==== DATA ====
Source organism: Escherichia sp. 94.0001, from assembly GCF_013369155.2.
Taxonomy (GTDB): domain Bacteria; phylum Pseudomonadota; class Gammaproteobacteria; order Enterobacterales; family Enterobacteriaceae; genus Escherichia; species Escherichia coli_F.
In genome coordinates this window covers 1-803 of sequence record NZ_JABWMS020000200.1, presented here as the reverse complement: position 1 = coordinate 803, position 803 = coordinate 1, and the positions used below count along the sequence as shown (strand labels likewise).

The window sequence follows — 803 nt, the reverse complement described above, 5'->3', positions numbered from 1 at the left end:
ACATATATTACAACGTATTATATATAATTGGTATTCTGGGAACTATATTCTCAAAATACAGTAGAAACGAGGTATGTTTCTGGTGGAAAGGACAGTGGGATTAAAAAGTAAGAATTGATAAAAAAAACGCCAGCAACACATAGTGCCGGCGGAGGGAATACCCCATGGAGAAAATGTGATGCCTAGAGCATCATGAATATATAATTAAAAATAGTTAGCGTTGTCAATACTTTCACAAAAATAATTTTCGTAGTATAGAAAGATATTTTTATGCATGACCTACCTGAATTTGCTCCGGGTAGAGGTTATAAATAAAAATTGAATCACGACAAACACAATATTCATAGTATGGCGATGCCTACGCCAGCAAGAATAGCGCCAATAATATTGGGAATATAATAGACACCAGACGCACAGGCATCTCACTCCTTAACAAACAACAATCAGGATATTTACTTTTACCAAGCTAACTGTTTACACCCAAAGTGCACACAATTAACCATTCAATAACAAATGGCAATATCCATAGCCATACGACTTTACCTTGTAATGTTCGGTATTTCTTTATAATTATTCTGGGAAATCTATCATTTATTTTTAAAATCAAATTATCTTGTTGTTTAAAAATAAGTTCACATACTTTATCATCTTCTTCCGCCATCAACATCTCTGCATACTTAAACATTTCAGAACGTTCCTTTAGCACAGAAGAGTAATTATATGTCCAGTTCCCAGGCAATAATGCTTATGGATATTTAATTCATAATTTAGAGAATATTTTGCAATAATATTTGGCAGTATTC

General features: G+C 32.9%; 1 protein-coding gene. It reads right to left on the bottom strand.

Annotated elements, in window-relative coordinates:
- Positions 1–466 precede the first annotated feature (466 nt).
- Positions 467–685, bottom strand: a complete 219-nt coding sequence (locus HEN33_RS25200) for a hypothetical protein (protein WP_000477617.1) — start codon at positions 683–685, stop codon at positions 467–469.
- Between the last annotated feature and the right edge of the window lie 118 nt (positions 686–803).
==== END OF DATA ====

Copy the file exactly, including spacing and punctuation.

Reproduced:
Source organism: Escherichia sp. 94.0001, from assembly GCF_013369155.2.
Taxonomy (GTDB): domain Bacteria; phylum Pseudomonadota; class Gammaproteobacteria; order Enterobacterales; family Enterobacteriaceae; genus Escherichia; species Escherichia coli_F.
In genome coordinates this window covers 1-803 of sequence record NZ_JABWMS020000200.1, presented here as the reverse complement: position 1 = coordinate 803, position 803 = coordinate 1, and the positions used below count along the sequence as shown (strand labels likewise).

The window sequence follows — 803 nt, the reverse complement described above, 5'->3', positions numbered from 1 at the left end:
ACATATATTACAACGTATTATATATAATTGGTATTCTGGGAACTATATTCTCAAAATACAGTAGAAACGAGGTATGTTTCTGGTGGAAAGGACAGTGGGATTAAAAAGTAAGAATTGATAAAAAAAACGCCAGCAACACATAGTGCCGGCGGAGGGAATACCCCATGGAGAAAATGTGATGCCTAGAGCATCATGAATATATAATTAAAAATAGTTAGCGTTGTCAATACTTTCACAAAAATAATTTTCGTAGTATAGAAAGATATTTTTATGCATGACCTACCTGAATTTGCTCCGGGTAGAGGTTATAAATAAAAATTGAATCACGACAAACACAATATTCATAGTATGGCGATGCCTACGCCAGCAAGAATAGCGCCAATAATATTGGGAATATAATAGACACCAGACGCACAGGCATCTCACTCCTTAACAAACAACAATCAGGATATTTACTTTTACCAAGCTAACTGTTTACACCCAAAGTGCACACAATTAACCATTCAATAACAAATGGCAATATCCATAGCCATACGACTTTACCTTGTAATGTTCGGTATTTCTTTATAATTATTCTGGGAAATCTATCATTTATTTTTAAAATCAAATTATCTTGTTGTTTAAAAATAAGTTCACATACTTTATCATCTTCTTCCGCCATCAACATCTCTGCATACTTAAACATTTCAGAACGTTCCTTTAGCACAGAAGAGTAATTATATGTCCAGTTCCCAGGCAATAATGCTTATGGATATTTAATTCATAATTTAGAGAATATTTTGCAATAATATTTGGCAGTATTC

General features: G+C 32.9%; 1 protein-coding gene. It reads right to left on the bottom strand.

Annotated elements, in window-relative coordinates:
- Positions 1–466 precede the first annotated feature (466 nt).
- Positions 467–685, bottom strand: a complete 219-nt coding sequence (locus HEN33_RS25200) for a hypothetical protein (protein WP_000477617.1) — start codon at positions 683–685, stop codon at positions 467–469.
- Between the last annotated feature and the right edge of the window lie 118 nt (positions 686–803).